Joseph Zarqa (1722–1798), a student of Isaac Lumbruso, was an influential Tunisian kabbalist. Zarqa’s kabbalistic activity was centered on bringing specifically Lurianic traditions into the practice of North African Jewry. Employed as a scribe, he adapted the Lurianic traditions regarding scribal practices into his own writing of Torah scrolls. When queried regarding matters that fell between halakha and Kabbala, Zarqa was apt to resolve the problem in accordance with the kabbalistic interpretation, advocating the a…

Zarqa, Solomon

(935 words)

Author(s): Yossef Charvit
Solomon ben Shalom Zarqa, who died in Guelma in 1876, was a noted rabbi, author, and translator of religious texts in Algeria during the nineteenth century. A native of Tunis, he migrated to Algeria and lived at various times in Souk-Ahras, Oran, Constantine, and Guelma. As a member of the first generation of Algerian rabbinical scholars after the French occupation, he had to contend with the changes in the legal status of Algerian Jewry, the many challenges to the traditional way of life, and the overlap between Jewish and French law that all served to undermine…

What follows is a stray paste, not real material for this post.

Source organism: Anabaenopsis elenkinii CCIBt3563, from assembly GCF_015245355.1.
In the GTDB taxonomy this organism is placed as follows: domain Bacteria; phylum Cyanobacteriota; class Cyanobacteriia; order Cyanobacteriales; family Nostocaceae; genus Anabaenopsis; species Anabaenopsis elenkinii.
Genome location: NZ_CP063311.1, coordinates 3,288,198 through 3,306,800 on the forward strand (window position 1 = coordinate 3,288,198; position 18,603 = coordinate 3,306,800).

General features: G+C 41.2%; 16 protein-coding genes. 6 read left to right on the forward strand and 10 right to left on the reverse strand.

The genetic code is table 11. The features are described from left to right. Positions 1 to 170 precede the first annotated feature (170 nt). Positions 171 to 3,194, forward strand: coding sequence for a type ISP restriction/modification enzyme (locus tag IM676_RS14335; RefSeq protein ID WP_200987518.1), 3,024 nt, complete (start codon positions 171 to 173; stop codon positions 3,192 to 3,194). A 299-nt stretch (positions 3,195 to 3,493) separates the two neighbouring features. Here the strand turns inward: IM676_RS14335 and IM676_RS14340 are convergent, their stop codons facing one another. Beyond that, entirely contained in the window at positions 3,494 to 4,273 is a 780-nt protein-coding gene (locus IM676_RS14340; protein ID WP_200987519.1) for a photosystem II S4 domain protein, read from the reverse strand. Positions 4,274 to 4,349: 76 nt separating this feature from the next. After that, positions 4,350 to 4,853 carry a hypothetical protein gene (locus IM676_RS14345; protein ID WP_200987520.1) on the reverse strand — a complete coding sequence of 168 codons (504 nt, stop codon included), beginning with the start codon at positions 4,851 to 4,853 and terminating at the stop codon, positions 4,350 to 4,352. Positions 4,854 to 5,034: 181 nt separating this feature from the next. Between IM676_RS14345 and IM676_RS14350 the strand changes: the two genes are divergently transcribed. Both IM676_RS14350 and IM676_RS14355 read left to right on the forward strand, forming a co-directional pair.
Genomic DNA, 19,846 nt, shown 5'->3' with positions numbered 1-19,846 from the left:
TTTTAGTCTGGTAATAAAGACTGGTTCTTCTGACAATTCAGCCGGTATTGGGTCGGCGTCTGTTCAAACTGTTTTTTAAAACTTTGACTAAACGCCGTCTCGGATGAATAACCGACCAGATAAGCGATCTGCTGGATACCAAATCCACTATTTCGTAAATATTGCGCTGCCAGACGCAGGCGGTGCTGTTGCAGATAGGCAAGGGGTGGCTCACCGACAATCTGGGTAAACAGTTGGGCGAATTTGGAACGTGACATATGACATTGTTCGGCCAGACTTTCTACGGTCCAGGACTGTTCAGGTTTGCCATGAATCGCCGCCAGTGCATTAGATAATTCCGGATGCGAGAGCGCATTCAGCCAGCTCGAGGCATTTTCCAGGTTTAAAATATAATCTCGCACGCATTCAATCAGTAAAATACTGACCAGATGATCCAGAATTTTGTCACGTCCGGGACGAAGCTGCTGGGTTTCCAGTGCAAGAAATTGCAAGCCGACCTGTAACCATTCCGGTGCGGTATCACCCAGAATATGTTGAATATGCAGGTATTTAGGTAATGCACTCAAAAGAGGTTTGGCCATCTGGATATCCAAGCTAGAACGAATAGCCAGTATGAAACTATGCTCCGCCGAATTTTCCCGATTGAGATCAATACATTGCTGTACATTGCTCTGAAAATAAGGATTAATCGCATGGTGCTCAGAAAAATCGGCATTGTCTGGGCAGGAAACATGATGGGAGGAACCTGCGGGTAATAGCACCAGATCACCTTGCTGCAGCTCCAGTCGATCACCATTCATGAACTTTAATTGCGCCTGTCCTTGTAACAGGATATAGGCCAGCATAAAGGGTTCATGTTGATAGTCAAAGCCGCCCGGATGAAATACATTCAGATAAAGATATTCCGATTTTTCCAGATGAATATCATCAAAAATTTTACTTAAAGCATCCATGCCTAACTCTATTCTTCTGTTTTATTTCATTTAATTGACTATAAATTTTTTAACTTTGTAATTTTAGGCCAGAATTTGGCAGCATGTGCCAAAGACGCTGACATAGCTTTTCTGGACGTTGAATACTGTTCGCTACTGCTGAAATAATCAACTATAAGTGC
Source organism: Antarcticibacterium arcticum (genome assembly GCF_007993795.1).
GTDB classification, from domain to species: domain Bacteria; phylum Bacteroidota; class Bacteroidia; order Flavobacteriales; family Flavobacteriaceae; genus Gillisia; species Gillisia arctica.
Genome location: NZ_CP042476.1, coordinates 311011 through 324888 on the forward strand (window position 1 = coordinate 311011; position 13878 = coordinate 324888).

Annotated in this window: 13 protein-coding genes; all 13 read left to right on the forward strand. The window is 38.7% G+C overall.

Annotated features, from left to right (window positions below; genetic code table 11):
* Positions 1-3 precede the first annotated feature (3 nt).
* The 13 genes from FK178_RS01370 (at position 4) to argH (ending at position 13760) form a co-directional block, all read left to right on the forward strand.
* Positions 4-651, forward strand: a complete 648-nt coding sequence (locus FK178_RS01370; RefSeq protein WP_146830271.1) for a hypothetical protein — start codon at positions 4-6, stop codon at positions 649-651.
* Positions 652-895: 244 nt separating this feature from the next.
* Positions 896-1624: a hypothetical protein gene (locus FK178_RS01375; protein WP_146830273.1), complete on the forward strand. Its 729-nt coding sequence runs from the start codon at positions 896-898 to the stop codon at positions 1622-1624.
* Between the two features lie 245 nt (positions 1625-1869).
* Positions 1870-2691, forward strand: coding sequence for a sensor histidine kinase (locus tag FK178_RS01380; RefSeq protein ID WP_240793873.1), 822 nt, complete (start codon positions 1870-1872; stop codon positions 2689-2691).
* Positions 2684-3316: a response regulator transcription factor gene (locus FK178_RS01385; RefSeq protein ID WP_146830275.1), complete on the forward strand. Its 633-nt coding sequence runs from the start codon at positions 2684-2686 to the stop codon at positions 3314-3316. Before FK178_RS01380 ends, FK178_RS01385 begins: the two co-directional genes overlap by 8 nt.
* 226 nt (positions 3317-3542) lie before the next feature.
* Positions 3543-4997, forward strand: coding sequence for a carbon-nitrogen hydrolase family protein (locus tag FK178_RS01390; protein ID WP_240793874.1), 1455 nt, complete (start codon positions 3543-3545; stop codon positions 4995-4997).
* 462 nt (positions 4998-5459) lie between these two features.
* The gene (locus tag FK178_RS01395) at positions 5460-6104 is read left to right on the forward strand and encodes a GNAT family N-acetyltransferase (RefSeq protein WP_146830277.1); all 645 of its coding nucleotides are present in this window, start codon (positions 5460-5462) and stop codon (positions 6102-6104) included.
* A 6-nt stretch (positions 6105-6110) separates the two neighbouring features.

Zarzis

(561 words)

Author(s): Daniel Schroeter
Zarzis is a town on the coast of southeastern Tunisia, about 50 kilometers (32 miles) south of Jerba and close to the Libyan border. A Jewish community was established in Zarzis in 1883 after French settlers began developing olive oil production in the town and region during the French protectorate (1881–1956). Nearly the entire Jewish community was made up of Jerban Jews from Hara Kebira who, seeking opportunities in the colonial economy, formed a network of satellite communities together with other towns in the region (Ben Gardane, Medenine, Matmata). The large synagogue, modeled on…

Zawiya

(312 words)

Author(s): Rachel Simon
Zawiya lies on the Mediterranean coast 45 kilometers (28 miles) west of Tripoli, Libya. The town surrounds a Sufi compound (Ar. zāwiya) which became a commercial center for the region’s nomads. When the ancient Jewish community in nearby Sorman was destroyed in 1150 by the Almohads, the survivors settled in Zawiya, protected by local tribes. The community grew in the seventeenth century, but relations with the Muslims deteriorated in the late eighteenth century. The town’s Jews were prevented from building a new synagogue to replace the one, which had collapsed. A century lat…

Zaynab Begum

(204 words)

Author(s): Vera B. Moreen